Trdat

Trdat

 

(Tiridat, Tirdat). Born in the mid-tenth century; died in the early 11th century. Armenian architect.

Trdat was the court architect of the Ani kings of the Bagratid dynasty. He founded an art school that dominated Armenian architecture in the tenth and 11th centuries. His principal works are a cathedral of the “domed hall” type in Argina (977–988), a domed basilica in Ani (989–1001), and the round, three-tiered Church of St. Gregory in Ani (Gagikashen, 1001–10). These works are distinguished for their perfect arching and vaulting and harmonious clarity of spacial composition, as well as for the laconic expressiveness of their carved interior ornament. Trdat also restored the dome of the Cathedral of St. Sophia in Constantinople in 989–992.

REFERENCE

Oganesian, K. L. Zodchii Trdat. Yerevan, 1951.
References in periodicals archive ?
The best view of Mount Ararat can be found from the Khor Virap monastery, which is one of the most important historic sites in Armenia's history, as it was here that Gregory the Illuminator was imprisoned for 14 years before he cured King Trdat III of his disease.
In it, he says as an eyewitness that after the Armenian King Trdat III was baptized (c.
These historians try to liken the conversion of Trdat III to that of Constantine's, even though the baptism of Constantine is questionable, as was his own personal "conversion.
According to legend, the Armenian Gregorian or Apostolic Church was established in the fourth century, when King Trdat III declared it the official state religion, under the guidance of St.
18) The scribe insists that it is only because of the Church that traditions, inherently Christian and Armenian, have survived from the time of Gregory the Illuminator and King Trdat III.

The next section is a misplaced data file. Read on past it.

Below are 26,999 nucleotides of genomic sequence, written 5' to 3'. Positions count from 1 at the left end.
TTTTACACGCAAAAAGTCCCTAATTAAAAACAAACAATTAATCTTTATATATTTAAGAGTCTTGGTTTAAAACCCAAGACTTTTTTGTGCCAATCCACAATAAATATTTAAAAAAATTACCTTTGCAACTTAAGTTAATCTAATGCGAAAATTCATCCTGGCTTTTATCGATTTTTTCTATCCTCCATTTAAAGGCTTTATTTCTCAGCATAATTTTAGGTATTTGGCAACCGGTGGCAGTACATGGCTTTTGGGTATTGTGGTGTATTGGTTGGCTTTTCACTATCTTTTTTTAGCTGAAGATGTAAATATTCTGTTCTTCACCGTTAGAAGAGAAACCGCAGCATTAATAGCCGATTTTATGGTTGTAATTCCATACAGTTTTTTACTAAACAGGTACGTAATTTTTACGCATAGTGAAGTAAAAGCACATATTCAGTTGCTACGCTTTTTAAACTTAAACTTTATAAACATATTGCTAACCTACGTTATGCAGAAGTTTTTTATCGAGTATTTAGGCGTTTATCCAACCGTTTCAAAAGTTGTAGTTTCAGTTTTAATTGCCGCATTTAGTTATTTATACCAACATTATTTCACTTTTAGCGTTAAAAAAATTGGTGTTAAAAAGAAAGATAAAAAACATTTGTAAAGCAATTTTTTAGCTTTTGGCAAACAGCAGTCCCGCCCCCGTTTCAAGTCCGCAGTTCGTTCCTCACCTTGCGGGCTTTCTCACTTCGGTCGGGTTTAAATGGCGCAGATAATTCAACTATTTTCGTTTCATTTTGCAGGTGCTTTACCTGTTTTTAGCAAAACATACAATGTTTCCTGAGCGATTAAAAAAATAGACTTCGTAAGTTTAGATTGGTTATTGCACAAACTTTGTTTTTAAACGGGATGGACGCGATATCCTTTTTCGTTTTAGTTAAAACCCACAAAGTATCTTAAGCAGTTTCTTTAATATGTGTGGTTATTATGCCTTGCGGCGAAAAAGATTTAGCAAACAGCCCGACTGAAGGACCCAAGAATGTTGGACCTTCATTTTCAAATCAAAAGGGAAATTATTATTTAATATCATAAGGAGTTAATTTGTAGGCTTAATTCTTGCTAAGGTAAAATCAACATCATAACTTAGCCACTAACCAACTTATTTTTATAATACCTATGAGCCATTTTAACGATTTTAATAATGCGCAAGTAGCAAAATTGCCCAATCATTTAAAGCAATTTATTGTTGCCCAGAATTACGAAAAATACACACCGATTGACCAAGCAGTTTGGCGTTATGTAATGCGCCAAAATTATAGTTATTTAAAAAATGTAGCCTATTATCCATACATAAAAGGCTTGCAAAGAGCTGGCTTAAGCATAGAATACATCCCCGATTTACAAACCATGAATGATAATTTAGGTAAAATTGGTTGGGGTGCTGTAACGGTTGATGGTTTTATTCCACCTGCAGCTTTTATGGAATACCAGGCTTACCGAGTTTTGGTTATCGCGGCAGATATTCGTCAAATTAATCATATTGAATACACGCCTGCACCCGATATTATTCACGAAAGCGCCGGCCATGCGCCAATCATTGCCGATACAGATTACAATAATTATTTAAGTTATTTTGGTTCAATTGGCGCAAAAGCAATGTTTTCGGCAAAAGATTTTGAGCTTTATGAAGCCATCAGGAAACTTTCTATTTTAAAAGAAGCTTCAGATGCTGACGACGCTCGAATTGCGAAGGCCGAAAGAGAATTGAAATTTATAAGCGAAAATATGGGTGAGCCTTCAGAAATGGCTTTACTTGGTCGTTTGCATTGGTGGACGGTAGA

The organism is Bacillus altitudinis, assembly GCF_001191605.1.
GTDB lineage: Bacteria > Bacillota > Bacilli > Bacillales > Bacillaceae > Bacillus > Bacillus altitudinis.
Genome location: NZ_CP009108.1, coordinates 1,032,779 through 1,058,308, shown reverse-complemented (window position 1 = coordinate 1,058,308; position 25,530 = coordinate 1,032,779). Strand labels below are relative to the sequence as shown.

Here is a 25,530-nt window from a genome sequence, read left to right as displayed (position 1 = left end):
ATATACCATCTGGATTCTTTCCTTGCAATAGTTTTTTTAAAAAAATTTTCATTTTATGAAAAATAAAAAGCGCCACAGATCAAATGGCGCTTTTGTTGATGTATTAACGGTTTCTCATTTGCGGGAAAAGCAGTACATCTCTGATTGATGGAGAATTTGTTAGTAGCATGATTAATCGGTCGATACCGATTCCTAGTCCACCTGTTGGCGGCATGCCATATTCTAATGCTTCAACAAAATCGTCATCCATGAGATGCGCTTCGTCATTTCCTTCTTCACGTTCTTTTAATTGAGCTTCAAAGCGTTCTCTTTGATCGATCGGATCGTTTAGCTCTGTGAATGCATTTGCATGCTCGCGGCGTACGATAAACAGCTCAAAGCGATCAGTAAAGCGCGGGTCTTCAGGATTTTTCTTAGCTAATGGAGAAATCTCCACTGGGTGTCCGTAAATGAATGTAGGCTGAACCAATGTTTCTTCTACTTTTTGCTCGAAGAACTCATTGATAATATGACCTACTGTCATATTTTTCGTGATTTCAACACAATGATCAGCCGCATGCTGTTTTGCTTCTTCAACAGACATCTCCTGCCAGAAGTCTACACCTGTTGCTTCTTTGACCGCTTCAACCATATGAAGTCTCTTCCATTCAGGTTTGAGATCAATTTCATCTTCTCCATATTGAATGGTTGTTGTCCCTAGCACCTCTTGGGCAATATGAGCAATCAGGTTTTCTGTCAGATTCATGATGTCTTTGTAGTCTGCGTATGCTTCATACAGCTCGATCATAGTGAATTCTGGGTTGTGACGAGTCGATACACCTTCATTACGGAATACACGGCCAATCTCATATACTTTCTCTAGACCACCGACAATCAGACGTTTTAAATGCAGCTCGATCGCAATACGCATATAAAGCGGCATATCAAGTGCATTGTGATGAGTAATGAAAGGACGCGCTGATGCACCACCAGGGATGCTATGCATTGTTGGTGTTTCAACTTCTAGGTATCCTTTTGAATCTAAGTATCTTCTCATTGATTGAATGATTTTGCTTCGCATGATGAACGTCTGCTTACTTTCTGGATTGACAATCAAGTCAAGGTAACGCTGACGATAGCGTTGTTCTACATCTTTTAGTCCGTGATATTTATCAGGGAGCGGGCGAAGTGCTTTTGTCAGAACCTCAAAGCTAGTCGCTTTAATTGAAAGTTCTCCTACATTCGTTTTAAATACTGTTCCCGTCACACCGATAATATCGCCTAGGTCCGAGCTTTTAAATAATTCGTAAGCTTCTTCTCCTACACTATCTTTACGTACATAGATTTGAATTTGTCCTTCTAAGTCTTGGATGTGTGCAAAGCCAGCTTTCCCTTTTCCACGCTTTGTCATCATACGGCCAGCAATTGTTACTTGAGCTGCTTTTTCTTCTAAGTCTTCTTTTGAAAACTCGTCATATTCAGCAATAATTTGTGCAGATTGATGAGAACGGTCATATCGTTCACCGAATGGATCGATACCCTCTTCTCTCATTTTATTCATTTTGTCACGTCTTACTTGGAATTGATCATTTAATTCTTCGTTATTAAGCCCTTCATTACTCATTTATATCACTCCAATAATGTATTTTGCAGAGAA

Gregory is credited with converting King Trdat of Armenia to Christianity in 301 A.
Led by King Trdat III, the Armenians became the first people to embrace Christianity as their national faith.
19) Although Gregory the Illuminator is celebrated as the apostle of Armenia, also central to Agathangelos's narrative is the role of the virgin Rhipsime, taken captive by the Armenian king Trdat III (Tiridates IV) after fleeing Emperor Diocletian and martyred together with her abbess and the entire convent of nuns who had accompanied her in her flight.
For example, the transformation of King Trdat into a wild animal closely follows the biblical account of the Babylonian king Nebuchadnezzar (Daniel 4:21-22), but Trdat is transformed into a pig (varaz) rather than a bull or an ox.
His History of the Armenians focuses on the missionary role of Gregory the Illuminator, a Christian in the service of the pagan king Trdat (Tiridates) III.
28) As she prayed, King Trdat entered the chamber and "seized her in order to work his lustful desires.
And from every place within the borders of Armenia and from the lands and provinces of his realm king Trdat commanded many young children [[TEXT NOT REPRODUCIBLE IN ASCII.